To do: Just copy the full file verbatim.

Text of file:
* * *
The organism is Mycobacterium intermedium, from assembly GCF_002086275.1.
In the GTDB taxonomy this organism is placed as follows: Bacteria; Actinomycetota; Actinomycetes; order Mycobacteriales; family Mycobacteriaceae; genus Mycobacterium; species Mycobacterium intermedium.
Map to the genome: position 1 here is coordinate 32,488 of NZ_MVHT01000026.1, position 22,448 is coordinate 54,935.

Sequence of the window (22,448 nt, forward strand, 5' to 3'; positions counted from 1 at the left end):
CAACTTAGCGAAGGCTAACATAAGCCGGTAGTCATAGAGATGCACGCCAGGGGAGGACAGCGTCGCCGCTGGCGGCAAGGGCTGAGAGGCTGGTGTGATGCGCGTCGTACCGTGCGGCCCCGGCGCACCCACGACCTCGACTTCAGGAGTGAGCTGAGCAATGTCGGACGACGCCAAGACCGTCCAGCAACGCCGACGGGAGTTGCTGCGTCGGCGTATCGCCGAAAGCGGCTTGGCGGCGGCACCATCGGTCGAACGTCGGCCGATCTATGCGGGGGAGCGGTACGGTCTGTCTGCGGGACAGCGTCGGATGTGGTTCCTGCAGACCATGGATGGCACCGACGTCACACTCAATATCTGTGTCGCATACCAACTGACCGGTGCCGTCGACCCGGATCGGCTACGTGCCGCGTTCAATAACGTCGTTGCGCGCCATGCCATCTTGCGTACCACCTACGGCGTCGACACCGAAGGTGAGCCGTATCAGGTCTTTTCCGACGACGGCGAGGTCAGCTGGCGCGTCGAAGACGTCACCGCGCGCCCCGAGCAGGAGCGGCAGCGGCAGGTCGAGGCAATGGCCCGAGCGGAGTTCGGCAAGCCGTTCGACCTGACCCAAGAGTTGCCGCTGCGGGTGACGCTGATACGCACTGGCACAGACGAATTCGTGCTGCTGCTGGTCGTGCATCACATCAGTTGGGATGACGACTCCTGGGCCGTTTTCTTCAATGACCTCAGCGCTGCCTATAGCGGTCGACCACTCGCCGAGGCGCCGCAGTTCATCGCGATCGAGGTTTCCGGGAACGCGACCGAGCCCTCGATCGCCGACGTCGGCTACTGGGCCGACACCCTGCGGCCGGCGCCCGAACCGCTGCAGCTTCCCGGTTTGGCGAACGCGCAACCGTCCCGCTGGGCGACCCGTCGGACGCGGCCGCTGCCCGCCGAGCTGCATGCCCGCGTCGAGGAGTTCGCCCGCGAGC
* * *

The organism is Mycobacterium intermedium, from assembly GCF_002086275.1.
In the GTDB taxonomy this organism is placed as follows: Bacteria; Actinomycetota; Actinomycetes; order Mycobacteriales; family Mycobacteriaceae; genus Mycobacterium; species Mycobacterium intermedium.
Map to the genome: position 1 here is coordinate 32,488 of NZ_MVHT01000026.1, position 22,448 is coordinate 54,935.

Sequence of the window (22,448 nt, forward strand, 5' to 3'; positions counted from 1 at the left end):
CAACTTAGCGAAGGCTAACATAAGCCGGTAGTCATAGAGATGCACGCCAGGGGAGGACAGCGTCGCCGCTGGCGGCAAGGGCTGAGAGGCTGGTGTGATGCGCGTCGTACCGTGCGGCCCCGGCGCACCCACGACCTCGACTTCAGGAGTGAGCTGAGCAATGTCGGACGACGCCAAGACCGTCCAGCAACGCCGACGGGAGTTGCTGCGTCGGCGTATCGCCGAAAGCGGCTTGGCGGCGGCACCATCGGTCGAACGTCGGCCGATCTATGCGGGGGAGCGGTACGGTCTGTCTGCGGGACAGCGTCGGATGTGGTTCCTGCAGACCATGGATGGCACCGACGTCACACTCAATATCTGTGTCGCATACCAACTGACCGGTGCCGTCGACCCGGATCGGCTACGTGCCGCGTTCAATAACGTCGTTGCGCGCCATGCCATCTTGCGTACCACCTACGGCGTCGACACCGAAGGTGAGCCGTATCAGGTCTTTTCCGACGACGGCGAGGTCAGCTGGCGCGTCGAAGACGTCACCGCGCGCCCCGAGCAGGAGCGGCAGCGGCAGGTCGAGGCAATGGCCCGAGCGGAGTTCGGCAAGCCGTTCGACCTGACCCAAGAGTTGCCGCTGCGGGTGACGCTGATACGCACTGGCACAGACGAATTCGTGCTGCTGCTGGTCGTGCATCACATCAGTTGGGATGACGACTCCTGGGCCGTTTTCTTCAATGACCTCAGCGCTGCCTATAGCGGTCGACCACTCGCCGAGGCGCCGCAGTTCATCGCGATCGAGGTTTCCGGGAACGCGACCGAGCCCTCGATCGCCGACGTCGGCTACTGGGCCGACACCCTGCGGCCGGCGCCCGAACCGCTGCAGCTTCCCGGTTTGGCGAACGCGCAACCGTCCCGCTGGGCGACCCGTCGGACGCGGCCGCTGCCCGCCGAGCTGCATGCCCGCGTCGAGGAGTTCGCCCGCGAGC